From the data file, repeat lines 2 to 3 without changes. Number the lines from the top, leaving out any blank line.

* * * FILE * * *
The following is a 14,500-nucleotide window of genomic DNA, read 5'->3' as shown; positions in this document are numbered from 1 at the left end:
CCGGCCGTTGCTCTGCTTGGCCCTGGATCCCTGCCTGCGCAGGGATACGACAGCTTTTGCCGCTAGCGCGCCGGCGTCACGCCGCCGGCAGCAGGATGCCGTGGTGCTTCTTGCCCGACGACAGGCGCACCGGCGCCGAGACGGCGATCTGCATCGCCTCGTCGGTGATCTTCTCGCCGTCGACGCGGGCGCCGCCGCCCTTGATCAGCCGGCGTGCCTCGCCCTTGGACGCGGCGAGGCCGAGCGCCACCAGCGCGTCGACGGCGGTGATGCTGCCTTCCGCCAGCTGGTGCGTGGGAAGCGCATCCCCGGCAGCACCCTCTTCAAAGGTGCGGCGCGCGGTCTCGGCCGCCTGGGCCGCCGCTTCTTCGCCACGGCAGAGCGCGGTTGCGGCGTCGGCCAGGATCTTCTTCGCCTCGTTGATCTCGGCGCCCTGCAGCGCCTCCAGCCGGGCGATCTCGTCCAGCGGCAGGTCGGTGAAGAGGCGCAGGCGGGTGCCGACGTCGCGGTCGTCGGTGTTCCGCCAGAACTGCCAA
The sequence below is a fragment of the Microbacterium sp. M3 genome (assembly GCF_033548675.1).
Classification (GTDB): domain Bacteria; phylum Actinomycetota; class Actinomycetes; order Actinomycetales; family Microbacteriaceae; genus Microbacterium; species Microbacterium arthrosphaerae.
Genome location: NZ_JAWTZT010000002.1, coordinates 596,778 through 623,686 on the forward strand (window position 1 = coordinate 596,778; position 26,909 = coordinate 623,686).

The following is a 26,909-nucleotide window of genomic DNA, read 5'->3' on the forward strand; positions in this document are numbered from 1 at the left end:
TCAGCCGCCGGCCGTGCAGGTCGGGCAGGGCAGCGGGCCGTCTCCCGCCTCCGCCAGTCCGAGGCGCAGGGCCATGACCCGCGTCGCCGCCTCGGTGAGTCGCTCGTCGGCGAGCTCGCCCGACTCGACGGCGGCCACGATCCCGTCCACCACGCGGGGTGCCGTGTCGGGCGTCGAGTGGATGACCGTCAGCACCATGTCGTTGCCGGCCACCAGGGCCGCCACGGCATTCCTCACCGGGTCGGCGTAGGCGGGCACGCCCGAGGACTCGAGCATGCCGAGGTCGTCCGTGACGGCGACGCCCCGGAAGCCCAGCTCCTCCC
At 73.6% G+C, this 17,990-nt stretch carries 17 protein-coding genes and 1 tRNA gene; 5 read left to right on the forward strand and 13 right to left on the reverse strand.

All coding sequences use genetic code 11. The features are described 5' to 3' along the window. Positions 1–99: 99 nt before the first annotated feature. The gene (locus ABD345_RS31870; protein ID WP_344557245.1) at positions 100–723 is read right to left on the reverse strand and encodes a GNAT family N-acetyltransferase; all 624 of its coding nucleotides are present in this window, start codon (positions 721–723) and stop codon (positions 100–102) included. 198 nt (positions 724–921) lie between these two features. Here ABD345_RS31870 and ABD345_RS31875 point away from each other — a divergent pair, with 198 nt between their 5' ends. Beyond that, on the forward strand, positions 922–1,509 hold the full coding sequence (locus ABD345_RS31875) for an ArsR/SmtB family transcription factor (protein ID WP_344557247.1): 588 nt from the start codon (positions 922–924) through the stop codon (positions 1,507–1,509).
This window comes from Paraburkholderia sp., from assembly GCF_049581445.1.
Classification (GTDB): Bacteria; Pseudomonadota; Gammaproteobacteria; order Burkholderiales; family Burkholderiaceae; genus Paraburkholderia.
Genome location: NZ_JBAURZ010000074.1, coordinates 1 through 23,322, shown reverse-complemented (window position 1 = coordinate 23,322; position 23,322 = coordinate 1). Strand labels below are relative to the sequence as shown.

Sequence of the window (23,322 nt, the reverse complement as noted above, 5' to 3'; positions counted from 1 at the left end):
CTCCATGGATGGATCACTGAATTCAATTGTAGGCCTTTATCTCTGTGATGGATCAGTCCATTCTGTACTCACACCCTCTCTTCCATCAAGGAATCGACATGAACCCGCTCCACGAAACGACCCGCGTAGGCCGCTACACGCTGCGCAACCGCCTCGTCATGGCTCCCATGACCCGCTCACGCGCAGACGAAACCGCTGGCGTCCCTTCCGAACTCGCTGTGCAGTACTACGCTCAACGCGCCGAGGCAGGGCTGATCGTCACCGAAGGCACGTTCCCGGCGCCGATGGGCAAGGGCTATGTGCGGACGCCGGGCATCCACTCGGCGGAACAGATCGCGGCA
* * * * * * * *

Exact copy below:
CCGGCCGTTGCTCTGCTTGGCCCTGGATCCCTGCCTGCGCAGGGATACGACAGCTTTTGCCGCTAGCGCGCCGGCGTCACGCCGCCGGCAGCAGGATGCCGTGGTGCTTCTTGCCCGACGACAGGCGCACCGGCGCCGAGACGGCGATCTGCATCGCCTCGTCGGTGATCTTCTCGCCGTCGACGCGGGCGCCGCCGCCCTTGATCAGCCGGCGTGCCTCGCCCTTGGACGCGGCGAGGCCGAGCGCCACCAGCGCGTCGACGGCGGTGATGCTGCCTTCCGCCAGCTGGTGCGTGGGAAGCGCATCCCCGGCAGCACCCTCTTCAAAGGTGCGGCGCGCGGTCTCGGCCGCCTGGGCCGCCGCTTCTTCGCCACGGCAGAGCGCGGTTGCGGCGTCGGCCAGGATCTTCTTCGCCTCGTTGATCTCGGCGCCCTGCAGCGCCTCCAGCCGGGCGATCTCGTCCAGCGGCAGGTCGGTGAAGAGGCGCAGGCGGGTGCCGACGTCGCGGTCGTCGGTGTTCCGCCAGAACTGCCAA
The sequence below is a fragment of the Microbacterium sp. M3 genome (assembly GCF_033548675.1).